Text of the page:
No OS is 100% secure if there’s enough desire to get in. There’s a web server exploit targeting Apache, Nginx, and Lighttpd running on Linux–a first of its kind, in at least one regard. Ars Technica has the details, including where to get a script to check to see if your server is infected.
According to this page, if you execute this command:
strings /usr/bin/apache2 | egrep opentty
you’re clean if nothing comes up, and your infected if you see one or more matches. If your system stores its httpd elsewhere, change the first parameter to match.
Tom Gatermann told me about a nice tool for Debian (and presumably Ubuntu) called checkrestart. Sometimes, even though you did an apt-get update and apt-get upgrade to bring your system up to date, you can still be running the out-of-date version of something. That’s the problem checkrestart helps you solve.
I ran my site through Google Page Speed on Tuesday, and scored a surprising 88 out of 100–higher than I expected. Getting above 90 is going to take some optimizations on files that WordPress updates may change, so I’m hesitant to do that, but one thing it told me to do was to cache more aggressively. That’s pretty easy, as it turns out, and I could definitely feel a difference afterward.
Here’s the trick. Read more
If your web server is slow and you want to fix it, it’s nice to be able to quantify what you got. Enter Apachebench, which is part of Apache and probably already on your server. Read more
A long project can be paralyzing at times, making it hard to figure out where to start. A trick that I learned in model railroading is to just work on whatever small percentage of the project that bothers you the most. Then, when that’s done, cycle back, create another subproject that fixes whatever bugs you the most now, and keep making incremental improvements like that until you get where you want.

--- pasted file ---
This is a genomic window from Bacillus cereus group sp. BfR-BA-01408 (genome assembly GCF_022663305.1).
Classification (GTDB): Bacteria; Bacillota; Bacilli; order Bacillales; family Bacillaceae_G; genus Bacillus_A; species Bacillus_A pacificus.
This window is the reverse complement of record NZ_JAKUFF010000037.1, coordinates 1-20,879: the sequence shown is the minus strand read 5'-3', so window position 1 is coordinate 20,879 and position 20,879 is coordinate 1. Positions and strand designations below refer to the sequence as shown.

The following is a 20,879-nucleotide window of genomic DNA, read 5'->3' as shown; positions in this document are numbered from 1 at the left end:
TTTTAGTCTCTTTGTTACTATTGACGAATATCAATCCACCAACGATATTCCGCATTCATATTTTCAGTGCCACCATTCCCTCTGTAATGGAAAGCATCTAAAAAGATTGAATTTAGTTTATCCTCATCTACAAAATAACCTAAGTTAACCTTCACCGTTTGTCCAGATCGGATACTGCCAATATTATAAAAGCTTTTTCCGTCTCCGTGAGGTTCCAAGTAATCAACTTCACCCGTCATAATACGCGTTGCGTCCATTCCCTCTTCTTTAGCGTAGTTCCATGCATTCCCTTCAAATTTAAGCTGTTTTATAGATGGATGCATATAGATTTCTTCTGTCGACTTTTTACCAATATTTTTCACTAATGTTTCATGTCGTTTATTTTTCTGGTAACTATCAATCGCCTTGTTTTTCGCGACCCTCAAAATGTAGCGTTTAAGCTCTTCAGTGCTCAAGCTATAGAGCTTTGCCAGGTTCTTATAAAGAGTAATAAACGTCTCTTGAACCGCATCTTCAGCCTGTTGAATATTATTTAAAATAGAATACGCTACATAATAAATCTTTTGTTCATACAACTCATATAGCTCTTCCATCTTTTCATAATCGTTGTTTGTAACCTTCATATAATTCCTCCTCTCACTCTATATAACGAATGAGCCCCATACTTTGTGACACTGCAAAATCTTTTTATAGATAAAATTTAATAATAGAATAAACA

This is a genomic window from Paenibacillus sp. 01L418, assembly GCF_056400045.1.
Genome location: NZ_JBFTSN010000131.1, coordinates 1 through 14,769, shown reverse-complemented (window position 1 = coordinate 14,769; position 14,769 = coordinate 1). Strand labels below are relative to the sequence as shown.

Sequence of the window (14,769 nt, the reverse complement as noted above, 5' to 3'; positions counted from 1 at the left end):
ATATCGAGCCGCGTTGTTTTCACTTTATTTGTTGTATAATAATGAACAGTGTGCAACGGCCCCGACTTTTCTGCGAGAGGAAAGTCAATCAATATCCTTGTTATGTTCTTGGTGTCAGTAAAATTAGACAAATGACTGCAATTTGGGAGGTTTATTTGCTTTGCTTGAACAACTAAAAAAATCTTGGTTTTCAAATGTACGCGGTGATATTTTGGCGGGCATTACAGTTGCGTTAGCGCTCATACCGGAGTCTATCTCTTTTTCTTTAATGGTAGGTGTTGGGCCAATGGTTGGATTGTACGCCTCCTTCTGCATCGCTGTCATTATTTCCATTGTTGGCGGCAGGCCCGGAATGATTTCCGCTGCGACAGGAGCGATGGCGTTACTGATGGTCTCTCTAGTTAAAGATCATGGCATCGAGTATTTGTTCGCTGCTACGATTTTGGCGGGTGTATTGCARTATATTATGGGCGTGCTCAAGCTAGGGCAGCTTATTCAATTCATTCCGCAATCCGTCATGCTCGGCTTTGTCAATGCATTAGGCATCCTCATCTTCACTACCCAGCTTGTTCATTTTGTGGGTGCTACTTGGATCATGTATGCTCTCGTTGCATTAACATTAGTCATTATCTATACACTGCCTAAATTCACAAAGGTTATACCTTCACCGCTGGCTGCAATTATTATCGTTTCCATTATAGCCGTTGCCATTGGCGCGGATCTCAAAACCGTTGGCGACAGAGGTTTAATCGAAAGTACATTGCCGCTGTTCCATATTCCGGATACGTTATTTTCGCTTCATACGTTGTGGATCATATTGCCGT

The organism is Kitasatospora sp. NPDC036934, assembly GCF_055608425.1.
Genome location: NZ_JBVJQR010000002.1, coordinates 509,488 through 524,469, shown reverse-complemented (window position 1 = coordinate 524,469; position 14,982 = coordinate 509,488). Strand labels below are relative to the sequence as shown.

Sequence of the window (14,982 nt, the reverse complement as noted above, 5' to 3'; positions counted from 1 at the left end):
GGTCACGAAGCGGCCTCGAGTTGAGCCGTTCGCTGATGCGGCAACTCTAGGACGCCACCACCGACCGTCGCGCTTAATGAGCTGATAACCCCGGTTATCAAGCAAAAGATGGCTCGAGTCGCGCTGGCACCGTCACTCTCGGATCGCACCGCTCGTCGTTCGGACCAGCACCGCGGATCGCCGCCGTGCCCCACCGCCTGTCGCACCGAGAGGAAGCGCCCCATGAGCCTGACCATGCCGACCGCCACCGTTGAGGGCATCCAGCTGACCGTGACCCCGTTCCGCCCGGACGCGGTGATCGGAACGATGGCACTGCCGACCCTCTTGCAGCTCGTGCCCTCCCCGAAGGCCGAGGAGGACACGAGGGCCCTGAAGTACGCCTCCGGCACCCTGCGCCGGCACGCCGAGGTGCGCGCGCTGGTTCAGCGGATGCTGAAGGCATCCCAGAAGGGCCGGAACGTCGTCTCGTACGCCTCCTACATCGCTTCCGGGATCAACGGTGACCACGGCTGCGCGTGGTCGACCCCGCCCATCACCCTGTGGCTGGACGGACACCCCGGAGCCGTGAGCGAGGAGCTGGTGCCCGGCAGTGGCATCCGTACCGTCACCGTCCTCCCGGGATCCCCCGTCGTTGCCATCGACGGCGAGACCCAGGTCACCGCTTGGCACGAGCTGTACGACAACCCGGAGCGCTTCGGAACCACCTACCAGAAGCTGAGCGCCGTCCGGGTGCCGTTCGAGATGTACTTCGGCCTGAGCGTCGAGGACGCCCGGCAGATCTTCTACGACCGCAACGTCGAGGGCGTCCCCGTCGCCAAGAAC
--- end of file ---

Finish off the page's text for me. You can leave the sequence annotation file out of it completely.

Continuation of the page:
I’ve used the same trick on home improvement projects, and I applied it to this web site over the course of the last few weeks, doing a series of incremental improvements. It led places I didn’t expect it.
Earlier this week, The Register touted the benefits of having a home lab.
That lab doesn’t necessarily have to be elaborate. But there is definitely something to be said for having some equipment that you can learn and experiment on, and that can break without the world ending. Read more
This week, I doubled back down in earnest to get my webserver running on the hardware I bought a year ago.
After getting Apache, PHP and MySQL installed on the box and playing together nice, I installed WordPress and got it running. Then I tried backing up and restoring files from my existing server, and the server didn’t like that one bit.
Unlike many bloggers, I blogged for a decade before moving to WordPress. That meant I had a pile of old posts with no tags on them. One of the nice things about WordPress is that you can use the tags in conjunction with a plugin like Similar Posts to display links to related content at the end of each post. And trust me, when you blog for a decade, a lot of your stuff is related.
It’s also sad how much of that old content becomes obsolete, but the 2% that stands the test of time and continues to get readers year over year is satisfying, too.
Here’s how to tag your old content–wherever it came from–quickly and easily.
A couple of years ago, I stood up a WordPress server. I made no effort to tune it, let alone turbocharge it, which is a decision I later came to regret. If your site gets more than a few hundred hits per day, you need to tune it. If you want to get more than a few hundred hits per day, you need to tune it because Apache and MySQL’s default settings are by no means one-size-fits-all. And you can never have too much speed. There are two reasons for that: Google favors fast sites over slow sites, and Amazon found that a one-second delay in page load drops traffic by 7 percent.
There’s a lot of advice out there on tuning WordPress, some of which seems to be good, and some of it not so good.
Here are four things that I know work. I run Apache and MySQL under Linux; these tools may run under Windows or OS X too.
My problems seem to have become more rare since I started blocking spambots and tuned PHP and Apache but last night my server ran out of memory again and started timing out.
It turns out I still had a critical problem, but one that’s easy to fix with a relatively simple Perl script.